Eagles Mailbag: Jeffery's next contract, Robinson's future, Embiid in football

NBCSP/USA Today Images

Eagles Mailbag: Jeffery's next contract, Robinson's future, Embiid in football

With the bye week, it seems like the Eagles haven't played football in a few months, but they'll finally get a chance to take the field on Sunday Night in North Texas. 

During the bye week, they watched all three division teams fall, but also watched a few teams other top teams in the NFC get wins. 

A win Sunday over Dallas could pretty much make the division title a lock and then the Eagles can try to lock up one of the top two seeds in the conference to get a first-round bye. 

This has been a fun season so far, huh? 

To your questions: 

Yeah, I'd expect something similar. Lawrence has been just as disruptive as Miller this season. He already has 11 1/2 sacks to lead the NFL. It seemed like the Eagles had a really good game plan for Miller. They did a few different things to neutralize him during the game. 

At times, they offered Lane Johnson some help. At other times, they let Johnson go 1-on-1 against Miller. And they also schemed some plays to take Miller out of the game in more unique ways. One particular naked play to the right sticks out. On the Alshon Jeffery touchdown, the Eagles ran a zone-read play that eventually left Miller with a straight path to Carson Wentz, but Wentz was able to stand in and deliver the throw before Miller got there. 

The Eagles will get creative, but, for the most part, they need to let Johnson take on Lawrence. Johnson has been playing at a Pro Bowl level — let him earn his trip to Hawaii or wherever the hell they play that game these days! After all, this matchup is one of the reasons they kept him at right tackle when Jason Peters went down. Let him take on another top pass-rusher. 

I think this job will belong to Patrick Robinson on Sunday. With Ronald Darby's return, the Eagles can have him and Jalen Mills outside and let Robinson focus on playing in the slot, where he has been outstanding this season. 

I don't think it makes much sense for Malcolm Jenkins to cover Beasley. Remember the game a few years ago, when Beasley went over 100 yards with two touchdowns against the Eagles? Yeah, Jenkins was on him. When Jenkins is at his best in the slot, he's going against tight ends or bigger slot receivers. Beasley is way shiftier, so Robinson makes sense.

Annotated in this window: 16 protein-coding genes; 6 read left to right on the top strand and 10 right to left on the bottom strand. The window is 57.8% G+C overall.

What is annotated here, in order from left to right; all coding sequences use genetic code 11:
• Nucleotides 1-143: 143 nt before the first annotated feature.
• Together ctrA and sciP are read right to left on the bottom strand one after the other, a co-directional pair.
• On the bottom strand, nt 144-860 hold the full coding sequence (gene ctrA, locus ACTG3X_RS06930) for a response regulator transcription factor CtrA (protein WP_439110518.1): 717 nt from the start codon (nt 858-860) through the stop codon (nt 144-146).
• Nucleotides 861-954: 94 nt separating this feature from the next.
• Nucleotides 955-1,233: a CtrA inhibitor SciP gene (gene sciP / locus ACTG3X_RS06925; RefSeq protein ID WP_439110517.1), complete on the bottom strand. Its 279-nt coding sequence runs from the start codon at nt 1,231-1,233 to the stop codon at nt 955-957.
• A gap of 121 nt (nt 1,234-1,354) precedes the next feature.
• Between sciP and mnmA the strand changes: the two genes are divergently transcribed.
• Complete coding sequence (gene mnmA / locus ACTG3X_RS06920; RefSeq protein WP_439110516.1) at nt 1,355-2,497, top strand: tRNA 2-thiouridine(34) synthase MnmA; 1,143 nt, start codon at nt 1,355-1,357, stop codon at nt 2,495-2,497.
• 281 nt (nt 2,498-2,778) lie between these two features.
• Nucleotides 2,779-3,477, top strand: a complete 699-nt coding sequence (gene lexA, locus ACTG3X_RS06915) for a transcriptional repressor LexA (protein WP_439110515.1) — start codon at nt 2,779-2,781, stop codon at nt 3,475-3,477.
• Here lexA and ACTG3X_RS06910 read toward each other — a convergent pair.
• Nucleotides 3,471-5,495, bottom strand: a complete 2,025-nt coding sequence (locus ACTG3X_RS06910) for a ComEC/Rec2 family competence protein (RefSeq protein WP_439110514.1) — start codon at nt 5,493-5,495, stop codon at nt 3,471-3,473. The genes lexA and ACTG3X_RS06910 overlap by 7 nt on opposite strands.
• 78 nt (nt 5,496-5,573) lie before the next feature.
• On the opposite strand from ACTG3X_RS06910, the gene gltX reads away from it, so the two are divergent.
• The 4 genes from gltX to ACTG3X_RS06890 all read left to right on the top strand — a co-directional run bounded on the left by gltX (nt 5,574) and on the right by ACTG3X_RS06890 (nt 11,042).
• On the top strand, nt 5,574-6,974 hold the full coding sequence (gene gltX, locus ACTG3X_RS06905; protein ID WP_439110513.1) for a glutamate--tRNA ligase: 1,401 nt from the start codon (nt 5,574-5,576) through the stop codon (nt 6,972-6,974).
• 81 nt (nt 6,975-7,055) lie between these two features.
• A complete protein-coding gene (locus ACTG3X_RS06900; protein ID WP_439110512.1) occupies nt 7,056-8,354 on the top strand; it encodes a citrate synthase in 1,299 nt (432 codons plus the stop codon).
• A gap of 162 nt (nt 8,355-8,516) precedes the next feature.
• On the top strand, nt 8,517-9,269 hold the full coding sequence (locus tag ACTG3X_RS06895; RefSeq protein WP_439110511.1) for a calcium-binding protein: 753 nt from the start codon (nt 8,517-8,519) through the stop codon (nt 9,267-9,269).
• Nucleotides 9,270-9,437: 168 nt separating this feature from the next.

Robinson has been the single biggest surprise of the Eagles' season. He's been an even bigger surprise than Nelson Agholor. At least Agholor looked good during the summer. Robinson looked awful until the team moved him into the slot. Since then, though, he's been incredible. 

Here's the problem: the Eagles are going to have a logjam at corner. So would they want to bring back Robinson, who came here on a one-year deal? Well, look at who will still be on the roster. They'll still have Darby, Mills, Rasul Douglas and (presumably) Sidney Jones. All four of those guys are 23 or younger, while Robinson is 30 and probably doesn't fit into their future. If he gets a decent offer elsewhere, he's probably gone. 

Nice to see you're taking advantage of the 280 character limit, Drew. I wasn't very surprised the Eagles didn't make a move to bring in a starting tackle. There aren't a ton of those guys available. No left tackle tree in sight. You could argue Duane Brown was that guy this season and the Seahawks got him. Should the Eagles have looked into that? Yeah, probably. 

But Halapoulivaati Vaitai has played well. No, he's not Jason Peters, but there's a reason his name hasn't come up much over the last few weeks. Vaitai has been described to me as a player who just needed confidence. That's why in some games you've seen him start slow but get better as the game goes on. The Eagles think he can play and he has been proving them right so far this season. 

As far as the NFC being wide open this year? Yup. It is. And you're right, there's a chance a few of those teams will bounce back stronger next year. I don't look at the Eagles' not making a move for a starting tackle as them not going for it this year. They're going for it. They just think Big V will hold up. 

I'm going to be pretty boring here. Sorry. I think Mills will end the year with the team lead in interceptions and Brandon Graham will lead the team in sacks. 

Right now, Mills is tied with Robinson — each has three picks. But with the return of Darby, I expect Mills to have plenty of opportunities the rest of the way.